“We couldn’t have done the Intrepid project in 2D,” said Dave Bosh, Design Team Leader, High Concrete Group. “Tekla Structures made a significant impact on our success by allowing us to collaborate, save time, reduce costs and work efficiently with all of the project stakeholders.”
Designing, fabricating and installing the necessary plumbing systems for the Liberty Center, a mixed-use development in Ohio, USA, at first sight seemed an ordinary project. However, two of the mixed-use buildings include a ground level and first floor elevated post-tensioned slab with post-tensioned cables. This meant there could be no core drilling or slab cutting once the deck was poured.
Jim Mercer, commercial project manager for Ken Neyer Plumbing, one of the top speciality contractors in the region, and the company tasked with this project, explains the challenge.
“We knew we couldn’t layout the sleeves and hangers using the conventional methods of pulling tapes because locating walls at that angle would have been impossible. If we couldn’t find a way to do it ourselves, we would have to hire a surveyor or civil engineer to mark out the walls and penetrations. We also had a very aggressive pour schedule. Building H had five pours – one per week – for the post-tensioned slab while Building C had four pours per week for its post-tensioned slab. So getting a surveyor to do it would have been very difficult with scheduling.”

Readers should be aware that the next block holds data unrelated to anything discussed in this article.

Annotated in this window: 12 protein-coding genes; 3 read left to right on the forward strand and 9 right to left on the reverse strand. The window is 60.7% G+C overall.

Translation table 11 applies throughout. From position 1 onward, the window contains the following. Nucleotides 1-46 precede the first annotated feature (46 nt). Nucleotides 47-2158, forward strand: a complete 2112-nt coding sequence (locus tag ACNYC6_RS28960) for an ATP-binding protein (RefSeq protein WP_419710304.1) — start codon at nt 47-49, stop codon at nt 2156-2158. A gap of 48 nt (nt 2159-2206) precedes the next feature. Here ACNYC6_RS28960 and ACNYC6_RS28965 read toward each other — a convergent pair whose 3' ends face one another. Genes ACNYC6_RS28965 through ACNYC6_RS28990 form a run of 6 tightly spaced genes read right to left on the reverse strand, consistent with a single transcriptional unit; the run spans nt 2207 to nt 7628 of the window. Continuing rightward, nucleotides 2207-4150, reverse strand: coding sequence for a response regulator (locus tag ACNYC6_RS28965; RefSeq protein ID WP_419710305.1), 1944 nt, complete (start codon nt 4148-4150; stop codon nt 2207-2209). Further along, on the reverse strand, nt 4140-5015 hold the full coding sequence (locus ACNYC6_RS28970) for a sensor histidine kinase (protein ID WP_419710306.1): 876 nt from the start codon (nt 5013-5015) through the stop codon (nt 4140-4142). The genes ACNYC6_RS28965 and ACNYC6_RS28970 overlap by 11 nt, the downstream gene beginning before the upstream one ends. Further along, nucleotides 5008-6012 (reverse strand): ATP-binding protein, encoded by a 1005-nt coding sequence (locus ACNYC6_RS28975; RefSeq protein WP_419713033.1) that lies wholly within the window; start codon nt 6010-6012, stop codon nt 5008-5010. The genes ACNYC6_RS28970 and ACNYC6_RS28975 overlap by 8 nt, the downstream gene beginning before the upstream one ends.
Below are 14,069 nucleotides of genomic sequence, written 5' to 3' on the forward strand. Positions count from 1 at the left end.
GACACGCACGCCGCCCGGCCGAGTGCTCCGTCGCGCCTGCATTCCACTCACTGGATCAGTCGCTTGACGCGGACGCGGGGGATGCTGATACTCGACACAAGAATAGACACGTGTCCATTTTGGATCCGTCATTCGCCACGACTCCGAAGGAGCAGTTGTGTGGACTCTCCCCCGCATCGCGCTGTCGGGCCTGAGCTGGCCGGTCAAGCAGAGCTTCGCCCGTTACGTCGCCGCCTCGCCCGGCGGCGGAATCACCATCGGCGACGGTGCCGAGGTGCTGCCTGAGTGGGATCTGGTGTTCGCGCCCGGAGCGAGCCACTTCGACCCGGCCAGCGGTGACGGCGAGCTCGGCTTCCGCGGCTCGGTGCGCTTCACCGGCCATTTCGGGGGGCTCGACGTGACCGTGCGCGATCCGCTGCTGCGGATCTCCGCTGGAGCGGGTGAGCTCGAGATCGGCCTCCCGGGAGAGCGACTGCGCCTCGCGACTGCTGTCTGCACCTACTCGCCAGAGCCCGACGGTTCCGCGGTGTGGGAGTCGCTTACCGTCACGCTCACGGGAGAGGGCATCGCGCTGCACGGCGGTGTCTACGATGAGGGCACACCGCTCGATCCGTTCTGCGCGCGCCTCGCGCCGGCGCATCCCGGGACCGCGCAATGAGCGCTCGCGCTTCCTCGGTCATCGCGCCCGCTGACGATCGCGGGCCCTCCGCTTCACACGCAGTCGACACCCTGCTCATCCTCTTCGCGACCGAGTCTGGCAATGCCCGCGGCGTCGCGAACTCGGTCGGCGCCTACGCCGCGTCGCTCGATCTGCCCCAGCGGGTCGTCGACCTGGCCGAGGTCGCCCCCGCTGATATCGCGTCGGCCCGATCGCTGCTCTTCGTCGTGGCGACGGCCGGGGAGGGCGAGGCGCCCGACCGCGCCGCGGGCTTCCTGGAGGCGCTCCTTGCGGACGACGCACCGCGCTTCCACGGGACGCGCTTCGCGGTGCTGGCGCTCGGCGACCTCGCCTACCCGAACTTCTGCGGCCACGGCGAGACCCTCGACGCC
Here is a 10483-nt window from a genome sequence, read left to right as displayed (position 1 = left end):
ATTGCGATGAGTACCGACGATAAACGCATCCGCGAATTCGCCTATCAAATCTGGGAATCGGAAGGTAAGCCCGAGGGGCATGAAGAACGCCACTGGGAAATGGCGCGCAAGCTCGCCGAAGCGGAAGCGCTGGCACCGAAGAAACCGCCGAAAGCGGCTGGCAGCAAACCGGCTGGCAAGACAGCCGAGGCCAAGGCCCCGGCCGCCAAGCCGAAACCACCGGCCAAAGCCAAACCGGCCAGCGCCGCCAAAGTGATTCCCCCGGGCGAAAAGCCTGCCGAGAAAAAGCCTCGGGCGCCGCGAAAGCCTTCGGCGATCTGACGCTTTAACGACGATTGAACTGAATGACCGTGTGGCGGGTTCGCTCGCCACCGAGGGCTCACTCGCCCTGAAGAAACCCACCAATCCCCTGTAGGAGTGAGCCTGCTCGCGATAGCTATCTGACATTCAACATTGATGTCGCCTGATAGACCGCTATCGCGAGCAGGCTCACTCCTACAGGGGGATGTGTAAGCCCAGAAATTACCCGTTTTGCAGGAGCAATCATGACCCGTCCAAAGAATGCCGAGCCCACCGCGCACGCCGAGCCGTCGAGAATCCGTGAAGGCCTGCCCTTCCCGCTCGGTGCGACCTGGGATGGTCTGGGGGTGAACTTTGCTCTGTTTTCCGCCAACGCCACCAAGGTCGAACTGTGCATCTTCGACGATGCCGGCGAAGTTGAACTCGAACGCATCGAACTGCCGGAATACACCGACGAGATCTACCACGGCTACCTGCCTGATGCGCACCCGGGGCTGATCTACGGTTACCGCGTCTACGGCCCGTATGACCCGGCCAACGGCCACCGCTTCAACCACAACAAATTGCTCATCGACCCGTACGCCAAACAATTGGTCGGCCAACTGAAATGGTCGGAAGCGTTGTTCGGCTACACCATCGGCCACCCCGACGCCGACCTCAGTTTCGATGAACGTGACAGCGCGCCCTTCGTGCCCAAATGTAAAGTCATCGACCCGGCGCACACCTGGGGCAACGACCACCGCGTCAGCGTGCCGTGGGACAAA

Fortunately, Jim had recently heard about prefabrication tools linked to robotic total station technology and after some evaluation selected the Trimble Field Link for MEP layout solutions.
An update to Prolog has been released with enhancements based on user feedback.
Prolog 9.95 includes updates to the running of the program, including a “forgot password” feature, the ability to include attachments in notifications.
Prolog has also been streamlined with images now able to be included in safety reports, punch lists and issues, instead of being separate file. And attachments now able to be included to notifications, instead of logging into the system. This makes it easier to the information you need to get your job done.
For more information, see the overview video below from BuildingPoint Floria.
Did you know that Moddex has launched the first range of Tekla tools to help users easily model large runs of handrail for their Tuffrail system?
Fast and easy to use Tekla handrail components insert with two clicks from end to end. They will auto bolt to all beams, output all the correct part codes. They also have all desired options for
floor or side mounted
sloped stair rails
one, two or three rails
base fixing types